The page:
Russia 25 May 2001 Arbitration proceeding 191/2000 [translation available]
[Cite as: http://cisgw3.law.pace.edu/cases/010525r1.html]
DATE OF DECISION:
CASE NUMBER/DOCKET NUMBER: 191/2000
CASE HISTORY: Unavailable
SELLER'S COUNTRY: Russian Federation (claimant)
BUYER'S COUNTRY: France (respondent)
GOODS INVOLVED: Goods
APPLICATION OF CISG: Yes
APPLICABLE CISG PROVISIONS AND ISSUES
Key CISG provisions at issue:
Classification of issues using UNCITRAL classification code numbers:
CITATIONS TO ABSTRACTS OF DECISION
(a) UNCITRAL abstract: Unavailable
(b) Other abstracts
CITATIONS TO TEXT OF DECISION
Original language (Russian): Rozenberg, Praktika of Mejdunarodnogo Commercheskogo Arbitrajnogo Syda: Haychno-Practicheskiy Commentariy [Practice of the International Commercial Arbitration Court: Scientific - Practical Comments] Moscow (2001-2002) No. 15 [103-106]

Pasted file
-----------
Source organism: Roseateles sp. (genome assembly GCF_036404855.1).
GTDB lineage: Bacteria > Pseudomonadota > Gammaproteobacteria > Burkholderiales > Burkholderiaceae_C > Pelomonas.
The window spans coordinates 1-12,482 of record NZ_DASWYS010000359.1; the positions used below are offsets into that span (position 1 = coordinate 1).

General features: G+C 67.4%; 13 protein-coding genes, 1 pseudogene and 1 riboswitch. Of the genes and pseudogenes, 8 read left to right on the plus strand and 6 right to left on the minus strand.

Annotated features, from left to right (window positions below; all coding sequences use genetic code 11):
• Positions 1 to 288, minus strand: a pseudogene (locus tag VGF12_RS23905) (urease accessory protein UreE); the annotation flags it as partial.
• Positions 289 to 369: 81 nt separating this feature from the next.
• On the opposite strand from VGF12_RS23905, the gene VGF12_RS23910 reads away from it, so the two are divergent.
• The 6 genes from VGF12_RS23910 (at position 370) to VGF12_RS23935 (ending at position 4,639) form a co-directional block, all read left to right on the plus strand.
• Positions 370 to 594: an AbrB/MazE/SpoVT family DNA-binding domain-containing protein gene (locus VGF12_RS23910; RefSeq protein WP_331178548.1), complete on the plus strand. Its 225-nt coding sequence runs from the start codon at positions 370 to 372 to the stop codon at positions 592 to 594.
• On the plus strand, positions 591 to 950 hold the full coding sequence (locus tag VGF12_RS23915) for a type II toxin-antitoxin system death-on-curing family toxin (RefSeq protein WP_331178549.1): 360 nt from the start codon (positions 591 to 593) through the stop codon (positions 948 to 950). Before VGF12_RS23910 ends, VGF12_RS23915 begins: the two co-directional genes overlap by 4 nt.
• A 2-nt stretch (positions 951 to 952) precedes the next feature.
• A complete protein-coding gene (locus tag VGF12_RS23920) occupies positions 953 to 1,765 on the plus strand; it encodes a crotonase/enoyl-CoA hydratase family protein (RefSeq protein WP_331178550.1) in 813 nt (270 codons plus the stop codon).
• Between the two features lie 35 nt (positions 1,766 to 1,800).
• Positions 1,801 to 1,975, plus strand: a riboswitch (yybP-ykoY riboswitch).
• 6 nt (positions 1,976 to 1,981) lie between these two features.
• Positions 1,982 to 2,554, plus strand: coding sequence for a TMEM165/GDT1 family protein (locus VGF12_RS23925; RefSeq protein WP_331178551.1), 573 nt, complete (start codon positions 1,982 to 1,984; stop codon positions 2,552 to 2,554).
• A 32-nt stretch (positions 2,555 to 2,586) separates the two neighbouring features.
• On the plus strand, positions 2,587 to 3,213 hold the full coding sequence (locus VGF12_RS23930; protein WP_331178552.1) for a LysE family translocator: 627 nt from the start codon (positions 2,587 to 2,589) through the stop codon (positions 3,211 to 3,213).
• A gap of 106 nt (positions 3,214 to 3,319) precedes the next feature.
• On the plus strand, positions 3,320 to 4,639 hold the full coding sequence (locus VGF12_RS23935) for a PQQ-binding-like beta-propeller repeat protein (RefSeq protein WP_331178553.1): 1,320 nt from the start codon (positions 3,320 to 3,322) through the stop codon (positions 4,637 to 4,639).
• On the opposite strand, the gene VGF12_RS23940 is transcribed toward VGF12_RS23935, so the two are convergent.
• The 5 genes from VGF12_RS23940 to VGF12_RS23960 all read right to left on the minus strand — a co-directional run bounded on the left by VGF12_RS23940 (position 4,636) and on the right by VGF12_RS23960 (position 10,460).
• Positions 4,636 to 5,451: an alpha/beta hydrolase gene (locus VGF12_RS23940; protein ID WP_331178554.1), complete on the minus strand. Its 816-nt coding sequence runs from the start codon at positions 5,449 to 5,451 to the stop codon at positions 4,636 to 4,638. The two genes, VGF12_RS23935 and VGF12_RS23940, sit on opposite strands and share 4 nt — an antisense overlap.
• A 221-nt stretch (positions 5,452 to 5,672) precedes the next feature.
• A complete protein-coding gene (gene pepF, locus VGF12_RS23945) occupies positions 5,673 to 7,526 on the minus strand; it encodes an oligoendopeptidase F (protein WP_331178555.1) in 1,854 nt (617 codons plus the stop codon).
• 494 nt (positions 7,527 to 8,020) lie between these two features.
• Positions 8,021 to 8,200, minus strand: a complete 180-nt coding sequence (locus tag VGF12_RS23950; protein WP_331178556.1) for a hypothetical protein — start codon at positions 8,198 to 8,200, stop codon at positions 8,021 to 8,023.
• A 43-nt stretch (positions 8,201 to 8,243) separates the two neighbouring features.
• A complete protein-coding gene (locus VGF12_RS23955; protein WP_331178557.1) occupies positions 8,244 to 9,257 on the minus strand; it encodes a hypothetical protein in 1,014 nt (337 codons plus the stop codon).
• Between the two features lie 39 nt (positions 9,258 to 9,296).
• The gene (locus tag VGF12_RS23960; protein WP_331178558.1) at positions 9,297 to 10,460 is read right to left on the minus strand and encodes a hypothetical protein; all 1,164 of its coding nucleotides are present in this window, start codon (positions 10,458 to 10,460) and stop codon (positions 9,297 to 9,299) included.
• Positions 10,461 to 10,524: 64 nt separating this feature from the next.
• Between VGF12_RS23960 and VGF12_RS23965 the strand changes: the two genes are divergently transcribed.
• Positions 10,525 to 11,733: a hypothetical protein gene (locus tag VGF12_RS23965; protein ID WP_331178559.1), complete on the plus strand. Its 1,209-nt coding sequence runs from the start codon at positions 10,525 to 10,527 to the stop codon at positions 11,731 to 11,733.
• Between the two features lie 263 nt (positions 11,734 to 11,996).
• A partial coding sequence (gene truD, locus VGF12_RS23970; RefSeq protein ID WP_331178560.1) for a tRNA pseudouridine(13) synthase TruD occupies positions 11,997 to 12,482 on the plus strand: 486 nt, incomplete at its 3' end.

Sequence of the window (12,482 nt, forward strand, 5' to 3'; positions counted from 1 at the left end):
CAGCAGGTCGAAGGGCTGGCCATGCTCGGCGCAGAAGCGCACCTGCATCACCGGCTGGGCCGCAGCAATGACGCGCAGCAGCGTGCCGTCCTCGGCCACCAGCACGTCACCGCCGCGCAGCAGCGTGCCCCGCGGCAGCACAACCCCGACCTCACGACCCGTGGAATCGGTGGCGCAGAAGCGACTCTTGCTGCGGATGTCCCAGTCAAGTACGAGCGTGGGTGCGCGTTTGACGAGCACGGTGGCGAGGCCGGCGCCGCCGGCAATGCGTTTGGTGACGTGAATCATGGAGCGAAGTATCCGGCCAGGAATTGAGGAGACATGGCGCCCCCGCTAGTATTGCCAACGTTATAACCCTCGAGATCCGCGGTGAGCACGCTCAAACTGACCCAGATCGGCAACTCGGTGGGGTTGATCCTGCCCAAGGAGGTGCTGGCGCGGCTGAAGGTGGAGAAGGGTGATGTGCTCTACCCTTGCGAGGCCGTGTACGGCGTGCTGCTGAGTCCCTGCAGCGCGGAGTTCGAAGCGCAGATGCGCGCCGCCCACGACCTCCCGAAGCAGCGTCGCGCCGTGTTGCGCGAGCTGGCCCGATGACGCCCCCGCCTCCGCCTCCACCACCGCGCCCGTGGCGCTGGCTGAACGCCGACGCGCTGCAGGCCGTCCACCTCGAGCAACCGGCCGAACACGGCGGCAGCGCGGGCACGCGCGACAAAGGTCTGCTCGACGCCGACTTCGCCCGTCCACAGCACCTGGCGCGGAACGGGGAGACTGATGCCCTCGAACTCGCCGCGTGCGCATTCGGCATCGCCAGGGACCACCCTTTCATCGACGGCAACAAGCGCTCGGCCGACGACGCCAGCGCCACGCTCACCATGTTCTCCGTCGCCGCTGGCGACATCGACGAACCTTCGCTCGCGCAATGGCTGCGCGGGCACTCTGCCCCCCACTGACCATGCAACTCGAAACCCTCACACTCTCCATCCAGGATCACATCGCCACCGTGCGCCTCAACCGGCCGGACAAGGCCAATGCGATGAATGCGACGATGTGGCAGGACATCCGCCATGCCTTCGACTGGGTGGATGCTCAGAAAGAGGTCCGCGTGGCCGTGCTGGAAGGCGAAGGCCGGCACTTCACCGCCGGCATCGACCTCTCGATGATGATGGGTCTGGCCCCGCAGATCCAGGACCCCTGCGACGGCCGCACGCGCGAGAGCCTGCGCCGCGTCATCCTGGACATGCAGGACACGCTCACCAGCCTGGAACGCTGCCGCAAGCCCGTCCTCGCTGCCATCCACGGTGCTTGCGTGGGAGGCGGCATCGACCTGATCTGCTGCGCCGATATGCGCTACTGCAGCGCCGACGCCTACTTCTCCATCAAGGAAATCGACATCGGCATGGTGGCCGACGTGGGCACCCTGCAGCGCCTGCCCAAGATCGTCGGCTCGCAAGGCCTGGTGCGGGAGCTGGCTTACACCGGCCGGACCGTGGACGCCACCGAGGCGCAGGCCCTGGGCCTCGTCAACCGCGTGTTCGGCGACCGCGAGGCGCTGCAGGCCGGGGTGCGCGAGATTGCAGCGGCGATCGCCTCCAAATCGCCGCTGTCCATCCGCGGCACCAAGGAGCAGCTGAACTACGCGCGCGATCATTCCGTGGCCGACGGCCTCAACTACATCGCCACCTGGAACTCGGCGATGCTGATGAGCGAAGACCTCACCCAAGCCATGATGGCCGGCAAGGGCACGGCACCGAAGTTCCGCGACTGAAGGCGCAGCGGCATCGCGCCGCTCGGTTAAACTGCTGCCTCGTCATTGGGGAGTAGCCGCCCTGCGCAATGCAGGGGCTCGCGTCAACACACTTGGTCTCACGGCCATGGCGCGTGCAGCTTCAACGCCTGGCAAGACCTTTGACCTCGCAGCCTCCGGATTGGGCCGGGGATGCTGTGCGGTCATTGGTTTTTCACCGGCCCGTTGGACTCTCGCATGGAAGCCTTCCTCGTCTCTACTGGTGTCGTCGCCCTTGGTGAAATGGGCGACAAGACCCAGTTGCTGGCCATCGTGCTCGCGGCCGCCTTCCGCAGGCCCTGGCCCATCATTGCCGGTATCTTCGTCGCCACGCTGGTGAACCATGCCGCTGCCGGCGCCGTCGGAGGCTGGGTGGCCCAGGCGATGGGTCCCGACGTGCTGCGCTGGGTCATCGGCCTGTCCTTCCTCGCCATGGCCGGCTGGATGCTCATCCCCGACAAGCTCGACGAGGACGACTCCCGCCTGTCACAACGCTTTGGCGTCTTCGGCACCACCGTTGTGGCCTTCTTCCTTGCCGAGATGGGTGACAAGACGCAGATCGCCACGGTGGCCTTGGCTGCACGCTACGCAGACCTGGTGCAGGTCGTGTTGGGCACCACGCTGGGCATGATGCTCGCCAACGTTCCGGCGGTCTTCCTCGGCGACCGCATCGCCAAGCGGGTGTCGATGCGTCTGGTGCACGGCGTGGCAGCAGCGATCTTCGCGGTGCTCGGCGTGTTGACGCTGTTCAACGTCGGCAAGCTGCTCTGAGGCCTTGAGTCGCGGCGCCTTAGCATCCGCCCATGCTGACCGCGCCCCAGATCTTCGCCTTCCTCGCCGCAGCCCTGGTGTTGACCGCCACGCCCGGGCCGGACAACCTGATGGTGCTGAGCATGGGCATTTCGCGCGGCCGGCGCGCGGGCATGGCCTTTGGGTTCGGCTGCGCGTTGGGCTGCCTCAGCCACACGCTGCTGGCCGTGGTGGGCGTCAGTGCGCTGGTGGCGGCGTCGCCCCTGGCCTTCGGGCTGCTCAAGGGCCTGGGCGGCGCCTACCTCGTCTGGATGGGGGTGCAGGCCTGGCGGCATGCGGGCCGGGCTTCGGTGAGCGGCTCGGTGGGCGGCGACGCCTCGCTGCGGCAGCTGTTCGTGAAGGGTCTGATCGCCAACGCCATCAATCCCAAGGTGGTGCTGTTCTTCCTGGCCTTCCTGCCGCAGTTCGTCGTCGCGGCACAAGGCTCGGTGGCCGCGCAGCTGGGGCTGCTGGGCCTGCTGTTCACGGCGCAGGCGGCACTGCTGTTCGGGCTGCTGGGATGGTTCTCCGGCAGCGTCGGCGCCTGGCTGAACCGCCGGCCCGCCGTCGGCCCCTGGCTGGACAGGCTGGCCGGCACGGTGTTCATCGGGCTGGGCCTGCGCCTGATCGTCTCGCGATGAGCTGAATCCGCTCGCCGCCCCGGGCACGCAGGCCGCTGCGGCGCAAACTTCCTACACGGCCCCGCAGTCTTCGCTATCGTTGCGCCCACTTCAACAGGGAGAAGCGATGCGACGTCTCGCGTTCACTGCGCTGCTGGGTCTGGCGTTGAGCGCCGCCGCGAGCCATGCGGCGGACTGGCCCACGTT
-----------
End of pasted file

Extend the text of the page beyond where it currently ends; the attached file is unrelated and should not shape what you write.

Translation (English): Text presented below
CITATIONS TO COMMENTS ON DECISION
UnavailableGo to Case Table of Contents
Queen Mary Case Translation Programme
Translation [*] by Yelena Kalika [**]
1. SUMMARY OF RULING
1.1 Since the parties' commercial enterprises are located in CISG Contracting States (Russia and France), the parties' relationships are governed by the CISG and Russian law as subsidiary law pursuant to the conflict of laws provision of Russian law.
1.2 The Respondent [Buyer] did not make a claim as to the quality of goods as required in the contract. In accordance with the contract, he waived the right to bring such a claim. The Tribunal found that the [Buyer]'s unilateral reduction of the price of goods and, thus, only a partial payment for the goods was not reasonable.
2. FACTS AND PLEADING